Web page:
We learn a little about the origins of the Dolls and their use in the movie. It doesn’t give us a great deal of info, but it’s pretty sexy, so who cares?
In Rolling With the Punches, we find a six-minute, seven-second clip that focuses on the flick’s stunts. We get notes from McG, Liu, Diaz, Barrymore, Demi Moore, Crispin Glover, Justin Theroux, martial arts specialist Cheung-Yan Yuen, and producer Nancy Juvonen.
“Rolling” tends to be somewhat puffy, as we hear how much work the actors put into their stunts, but it adds some good insight into the procedures, and the material from the set offers interesting glimpses of the processes.
Next we find XXX-Treme Angels, a nine-minute, five-second look at the flick’s motocross sequence. We hear remarks from McG, Liu, Diaz, Barrymore, Juvonen, production designer J. Michael Riva, executive producer Patrick Crowley, second unit director/stunt coordinator Mic Rodgers, motocross stunts/camera Rich Taylor, stunts Trevor Vines and Ryan Hughes, doubles Mike Metzger, Chris Gosselaar, and second unit stunt coordinator Chris Tuck.
“XXX-Treme” looks at how they selected the location, different forms of motocross, and bringing the scene to life. It’s a good examination of the methods used for the scene and it adds to our understanding of the work.
The longest program, Full Throttle: The Cars of Charlie’s Angels runs 17 minutes, 51 seconds as it examines the flick’s vehicles. It includes statements from McG, Moore, Mic Rodgers, picture car coordinator Cyril O’Neil, transportation coordinator John Orlebeck, Beverly Hills Maserati president Giacomo Mattioli, first assistant director Mark Cotone, special effects supervisor Matt Sweeney, and “Miss Bigfoot” driver Dan Runte.
“Cars” covers the variety of vehicles and their use in the flick in a concise and entertaining manner.
After this comes Designing Angels: The Look of Charlie’s Angels: Full Throttle, a seven-minute, 26-second look at the flick’s visuals. McG, Liu, Theroux, director of photography Russell Carpenter, visual effects supervisor Mark Stetson, production designer Riva, costume designer Joseph G. Aulisi, and location manager Kenneth Lavet.
“Look” gets into costumes, cinematography, locations and other visual elements. It’s a bit too short to be very useful, but it tosses out a few decent notes.
For details on some day-to-day work, we go to There’s No Such Thing As a Short Shot, Only an Overworked Producer. The eight-minute 51-second piece involves information from McG, production designer Riva, executive producer Patrick Crowley, location manager Lavet, visual effects supervisor Stetson, and first assistant director Cotone.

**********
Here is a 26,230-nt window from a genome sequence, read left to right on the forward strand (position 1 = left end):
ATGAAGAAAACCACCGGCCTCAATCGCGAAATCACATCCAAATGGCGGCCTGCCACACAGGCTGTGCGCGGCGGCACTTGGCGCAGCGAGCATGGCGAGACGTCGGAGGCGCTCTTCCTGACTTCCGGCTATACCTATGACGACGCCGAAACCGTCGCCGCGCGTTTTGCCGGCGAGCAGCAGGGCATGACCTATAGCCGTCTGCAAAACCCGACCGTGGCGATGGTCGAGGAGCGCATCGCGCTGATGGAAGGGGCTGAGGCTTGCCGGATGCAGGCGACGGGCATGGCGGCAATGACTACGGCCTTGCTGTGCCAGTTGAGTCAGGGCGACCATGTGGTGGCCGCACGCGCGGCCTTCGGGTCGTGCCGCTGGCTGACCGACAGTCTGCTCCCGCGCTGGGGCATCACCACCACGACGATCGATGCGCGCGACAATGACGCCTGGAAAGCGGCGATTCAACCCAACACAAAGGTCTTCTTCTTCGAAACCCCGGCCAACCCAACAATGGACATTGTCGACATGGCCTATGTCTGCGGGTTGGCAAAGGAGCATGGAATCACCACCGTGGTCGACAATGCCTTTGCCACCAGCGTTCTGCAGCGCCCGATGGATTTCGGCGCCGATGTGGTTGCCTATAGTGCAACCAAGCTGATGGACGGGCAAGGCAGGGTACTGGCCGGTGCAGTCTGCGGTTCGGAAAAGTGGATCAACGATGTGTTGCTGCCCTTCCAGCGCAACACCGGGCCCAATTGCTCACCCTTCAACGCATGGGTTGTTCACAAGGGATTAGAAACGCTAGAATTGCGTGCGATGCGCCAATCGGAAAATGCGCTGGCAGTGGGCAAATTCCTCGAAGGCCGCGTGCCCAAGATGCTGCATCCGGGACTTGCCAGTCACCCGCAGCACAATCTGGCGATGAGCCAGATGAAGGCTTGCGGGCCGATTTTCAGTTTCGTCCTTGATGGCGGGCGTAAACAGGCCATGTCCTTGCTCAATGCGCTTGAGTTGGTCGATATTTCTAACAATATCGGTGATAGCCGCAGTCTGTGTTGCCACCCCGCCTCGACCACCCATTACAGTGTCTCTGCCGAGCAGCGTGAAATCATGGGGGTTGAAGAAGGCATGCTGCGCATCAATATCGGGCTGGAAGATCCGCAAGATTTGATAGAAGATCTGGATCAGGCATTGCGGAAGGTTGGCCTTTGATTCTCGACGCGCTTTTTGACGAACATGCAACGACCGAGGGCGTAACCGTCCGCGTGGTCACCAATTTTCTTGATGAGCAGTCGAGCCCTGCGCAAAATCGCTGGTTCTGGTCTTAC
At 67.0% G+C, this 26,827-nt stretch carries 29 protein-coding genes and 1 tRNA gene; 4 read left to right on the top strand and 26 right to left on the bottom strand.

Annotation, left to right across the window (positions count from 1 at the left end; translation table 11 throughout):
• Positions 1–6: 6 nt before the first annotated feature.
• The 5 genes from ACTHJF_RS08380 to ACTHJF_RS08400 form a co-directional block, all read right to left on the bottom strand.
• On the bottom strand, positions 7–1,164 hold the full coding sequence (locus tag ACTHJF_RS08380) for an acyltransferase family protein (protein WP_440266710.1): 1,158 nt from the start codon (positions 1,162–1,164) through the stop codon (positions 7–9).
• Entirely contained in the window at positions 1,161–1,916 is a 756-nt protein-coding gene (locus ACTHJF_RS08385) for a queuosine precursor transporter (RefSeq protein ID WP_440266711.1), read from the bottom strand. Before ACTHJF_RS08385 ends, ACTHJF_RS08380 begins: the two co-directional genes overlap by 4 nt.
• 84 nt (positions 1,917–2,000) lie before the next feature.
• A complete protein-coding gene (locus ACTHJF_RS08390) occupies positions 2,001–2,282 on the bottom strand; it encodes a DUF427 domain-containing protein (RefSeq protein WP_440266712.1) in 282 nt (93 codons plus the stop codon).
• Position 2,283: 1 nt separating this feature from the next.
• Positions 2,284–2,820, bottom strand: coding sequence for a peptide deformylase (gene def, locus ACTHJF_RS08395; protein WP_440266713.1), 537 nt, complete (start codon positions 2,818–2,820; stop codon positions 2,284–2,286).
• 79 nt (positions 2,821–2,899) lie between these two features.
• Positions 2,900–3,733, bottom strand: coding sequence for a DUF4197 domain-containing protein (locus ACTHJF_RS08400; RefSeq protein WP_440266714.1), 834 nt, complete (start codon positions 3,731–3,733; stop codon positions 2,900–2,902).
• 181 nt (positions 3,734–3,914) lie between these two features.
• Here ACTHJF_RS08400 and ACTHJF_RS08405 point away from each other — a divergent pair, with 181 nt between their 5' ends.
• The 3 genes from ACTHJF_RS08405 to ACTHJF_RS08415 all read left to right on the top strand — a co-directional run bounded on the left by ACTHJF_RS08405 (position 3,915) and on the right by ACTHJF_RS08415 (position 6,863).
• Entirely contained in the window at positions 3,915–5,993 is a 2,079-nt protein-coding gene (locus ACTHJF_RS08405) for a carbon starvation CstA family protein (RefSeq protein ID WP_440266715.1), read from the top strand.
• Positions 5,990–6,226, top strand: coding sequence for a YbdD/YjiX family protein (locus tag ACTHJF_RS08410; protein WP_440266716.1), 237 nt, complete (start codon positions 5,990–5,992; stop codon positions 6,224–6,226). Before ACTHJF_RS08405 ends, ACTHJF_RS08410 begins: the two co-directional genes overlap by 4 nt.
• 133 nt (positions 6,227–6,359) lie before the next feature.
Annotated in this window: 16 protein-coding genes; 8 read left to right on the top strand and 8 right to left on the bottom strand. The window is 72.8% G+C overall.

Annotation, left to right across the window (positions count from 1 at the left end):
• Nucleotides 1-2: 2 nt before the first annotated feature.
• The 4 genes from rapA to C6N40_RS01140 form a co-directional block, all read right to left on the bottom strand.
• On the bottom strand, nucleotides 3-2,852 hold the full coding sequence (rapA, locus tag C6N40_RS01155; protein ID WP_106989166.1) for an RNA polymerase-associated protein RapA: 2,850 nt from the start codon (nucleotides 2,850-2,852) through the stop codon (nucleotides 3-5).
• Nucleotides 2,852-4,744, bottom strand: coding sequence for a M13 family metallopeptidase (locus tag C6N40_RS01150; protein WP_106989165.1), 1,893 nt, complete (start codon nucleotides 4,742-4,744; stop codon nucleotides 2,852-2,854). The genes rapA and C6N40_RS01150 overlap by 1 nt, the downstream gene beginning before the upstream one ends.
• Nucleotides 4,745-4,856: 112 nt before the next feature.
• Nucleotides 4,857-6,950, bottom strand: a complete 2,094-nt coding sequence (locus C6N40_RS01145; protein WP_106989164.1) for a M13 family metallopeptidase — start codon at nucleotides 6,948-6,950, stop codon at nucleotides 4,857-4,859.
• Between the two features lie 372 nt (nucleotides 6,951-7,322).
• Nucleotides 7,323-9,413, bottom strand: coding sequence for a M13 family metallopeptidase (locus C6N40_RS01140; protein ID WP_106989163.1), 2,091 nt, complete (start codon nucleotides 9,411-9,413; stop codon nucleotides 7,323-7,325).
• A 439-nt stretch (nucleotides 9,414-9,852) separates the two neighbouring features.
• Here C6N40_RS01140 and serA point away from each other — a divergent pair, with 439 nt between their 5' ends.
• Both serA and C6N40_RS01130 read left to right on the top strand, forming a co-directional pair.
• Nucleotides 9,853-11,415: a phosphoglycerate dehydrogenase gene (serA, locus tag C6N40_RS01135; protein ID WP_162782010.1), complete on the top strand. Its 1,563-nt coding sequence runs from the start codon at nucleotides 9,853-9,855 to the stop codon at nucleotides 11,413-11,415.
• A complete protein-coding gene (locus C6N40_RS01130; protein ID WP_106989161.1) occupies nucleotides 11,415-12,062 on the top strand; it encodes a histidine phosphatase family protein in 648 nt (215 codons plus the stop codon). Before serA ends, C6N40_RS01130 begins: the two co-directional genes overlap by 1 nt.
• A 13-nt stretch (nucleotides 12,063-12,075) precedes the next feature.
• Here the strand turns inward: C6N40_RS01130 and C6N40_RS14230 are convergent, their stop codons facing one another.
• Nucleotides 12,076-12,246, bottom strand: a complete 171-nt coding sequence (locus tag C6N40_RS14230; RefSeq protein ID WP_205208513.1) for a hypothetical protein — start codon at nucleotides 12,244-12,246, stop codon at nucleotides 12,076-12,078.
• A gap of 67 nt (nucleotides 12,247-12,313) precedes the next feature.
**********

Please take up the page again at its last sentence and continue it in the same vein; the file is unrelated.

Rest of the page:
They discuss logistics, scheduling, and budget concerns for a large-scale flick like this. It’s another unspectacular but generally interesting program.
Angels Makeover: Hansen Dam goes into the work done for the film’s big opening sequence stunt. In the four-minute, six-second piece, we hear from Riva, Stetson, lead matte painter Ivo Horvat, matte painter Joshua Geisler-Amhowitz, and computer graphics supervisor Daniel Eaton.
They get into the challenges involved in fabricating a Mongolian dam in California along with some computer work. It’s a decent little examination but it lacks much detail.
Dream Duds: Costuming an Angel gives us a four-minute, 11-second look at the flick’s outfits. Unlike the other programs, it includes no interviews.
Instead, it shows clothes from the final movie along with conceptual sketches and some behind the scenes pictures. It’s moderately interesting but nothing special.
With Angel Scouts, we locate a six-minute, 49-second piece with McG. The reel examines various locations and becomes a decent overview.
Angels Film School goes for 11 minutes, 47 seconds and covers eight different production positions. We meet 1st AD Mark Cotone, script supervisor Tricia Ronten, storyboard artist Adolfo Martinez-Perez, advertising SVP Christine Birch, special effects supervisor Matt Sweeney, visual effects supervisor Mark Stetson, driver Tony Peralta and stunt doubles Alisa Hensley and Heidi Moneymaker.
McG visits these participants on the set and lets us get some notes about their work. Though not deep, “School” brings some decent information.
Up next is a Music Video for “Feel Good Time” by Pink Featuring William Orbit. The clip mostly uses the standard mix of movie clips and lip-synch material, but it does so in a slightly more creative than usual manner to create an alternate storyline that involves the singer. It’s not great, but it’s a little more interesting than most in the genre.
A form of chapter search appears via Full Throttle Jukebox. This displays the 13 pop songs that show up in the movie and lets you jump straight to those tracks.
The Cameo-Graphy follows suit and allows you to led immediately to any of the 13 guest stars.
In addition to two trailers for Throttle, we find a preview of the 2019 Charlie’s Angels. It spans two minutes, 16 seconds and after an exceedingly brief intro from director Elizabeth Banks, it simply shows a quick scene from the film.
After a surprisingly lively and amusing original, I had high hopes for Charlie’s Angels: Full Throttle. Unfortunately, the flick provides only sporadic entertainment at best, as its charms become overwhelmed with bombast and flash. The Blu-ray brings good but not great visuals along with strong audio and a solid package of bonus materials. This ends up as a generally positive release for a mediocre movie.
To rate this film visit the prior review of CHARLIE'S ANGELS: FULL THROTTLE